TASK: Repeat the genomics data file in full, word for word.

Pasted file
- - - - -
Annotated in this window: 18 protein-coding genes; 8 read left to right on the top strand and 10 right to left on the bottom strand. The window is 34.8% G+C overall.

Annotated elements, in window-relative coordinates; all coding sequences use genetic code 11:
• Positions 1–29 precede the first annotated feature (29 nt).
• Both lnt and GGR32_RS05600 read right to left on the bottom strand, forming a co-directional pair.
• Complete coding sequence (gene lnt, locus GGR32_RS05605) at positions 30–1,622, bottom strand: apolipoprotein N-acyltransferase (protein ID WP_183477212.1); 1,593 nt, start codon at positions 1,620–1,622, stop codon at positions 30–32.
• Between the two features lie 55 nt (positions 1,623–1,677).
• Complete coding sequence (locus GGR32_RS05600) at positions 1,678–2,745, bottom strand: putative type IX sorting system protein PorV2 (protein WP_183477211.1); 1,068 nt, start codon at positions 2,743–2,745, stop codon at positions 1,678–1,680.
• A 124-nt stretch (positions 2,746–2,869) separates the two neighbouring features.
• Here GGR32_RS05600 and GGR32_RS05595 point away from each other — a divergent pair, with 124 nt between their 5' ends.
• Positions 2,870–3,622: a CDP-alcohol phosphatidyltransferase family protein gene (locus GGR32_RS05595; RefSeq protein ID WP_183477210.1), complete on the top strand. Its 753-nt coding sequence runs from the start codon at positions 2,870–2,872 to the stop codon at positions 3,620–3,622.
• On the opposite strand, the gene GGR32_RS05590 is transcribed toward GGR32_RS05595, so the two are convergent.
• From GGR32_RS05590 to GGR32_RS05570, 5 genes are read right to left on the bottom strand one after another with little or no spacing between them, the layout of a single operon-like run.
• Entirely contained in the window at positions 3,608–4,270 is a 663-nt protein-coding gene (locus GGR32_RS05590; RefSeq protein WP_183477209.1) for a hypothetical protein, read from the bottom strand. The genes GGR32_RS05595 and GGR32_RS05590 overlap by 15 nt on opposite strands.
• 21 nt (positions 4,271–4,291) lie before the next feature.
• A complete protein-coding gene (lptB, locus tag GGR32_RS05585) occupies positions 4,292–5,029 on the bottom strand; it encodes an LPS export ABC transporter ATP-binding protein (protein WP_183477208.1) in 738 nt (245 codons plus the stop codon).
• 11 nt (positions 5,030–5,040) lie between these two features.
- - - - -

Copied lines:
Annotated in this window: 18 protein-coding genes; 8 read left to right on the top strand and 10 right to left on the bottom strand. The window is 34.8% G+C overall.

Annotated elements, in window-relative coordinates; all coding sequences use genetic code 11:
• Positions 1–29 precede the first annotated feature (29 nt).
• Both lnt and GGR32_RS05600 read right to left on the bottom strand, forming a co-directional pair.
• Complete coding sequence (gene lnt, locus GGR32_RS05605) at positions 30–1,622, bottom strand: apolipoprotein N-acyltransferase (protein ID WP_183477212.1); 1,593 nt, start codon at positions 1,620–1,622, stop codon at positions 30–32.
• Between the two features lie 55 nt (positions 1,623–1,677).
• Complete coding sequence (locus GGR32_RS05600) at positions 1,678–2,745, bottom strand: putative type IX sorting system protein PorV2 (protein WP_183477211.1); 1,068 nt, start codon at positions 2,743–2,745, stop codon at positions 1,678–1,680.
• A 124-nt stretch (positions 2,746–2,869) separates the two neighbouring features.
• Here GGR32_RS05600 and GGR32_RS05595 point away from each other — a divergent pair, with 124 nt between their 5' ends.
• Positions 2,870–3,622: a CDP-alcohol phosphatidyltransferase family protein gene (locus GGR32_RS05595; RefSeq protein ID WP_183477210.1), complete on the top strand. Its 753-nt coding sequence runs from the start codon at positions 2,870–2,872 to the stop codon at positions 3,620–3,622.
• On the opposite strand, the gene GGR32_RS05590 is transcribed toward GGR32_RS05595, so the two are convergent.
• From GGR32_RS05590 to GGR32_RS05570, 5 genes are read right to left on the bottom strand one after another with little or no spacing between them, the layout of a single operon-like run.
• Entirely contained in the window at positions 3,608–4,270 is a 663-nt protein-coding gene (locus GGR32_RS05590; RefSeq protein WP_183477209.1) for a hypothetical protein, read from the bottom strand. The genes GGR32_RS05595 and GGR32_RS05590 overlap by 15 nt on opposite strands.
• 21 nt (positions 4,271–4,291) lie before the next feature.
• A complete protein-coding gene (lptB, locus tag GGR32_RS05585) occupies positions 4,292–5,029 on the bottom strand; it encodes an LPS export ABC transporter ATP-binding protein (protein WP_183477208.1) in 738 nt (245 codons plus the stop codon).
• 11 nt (positions 5,030–5,040) lie between these two features.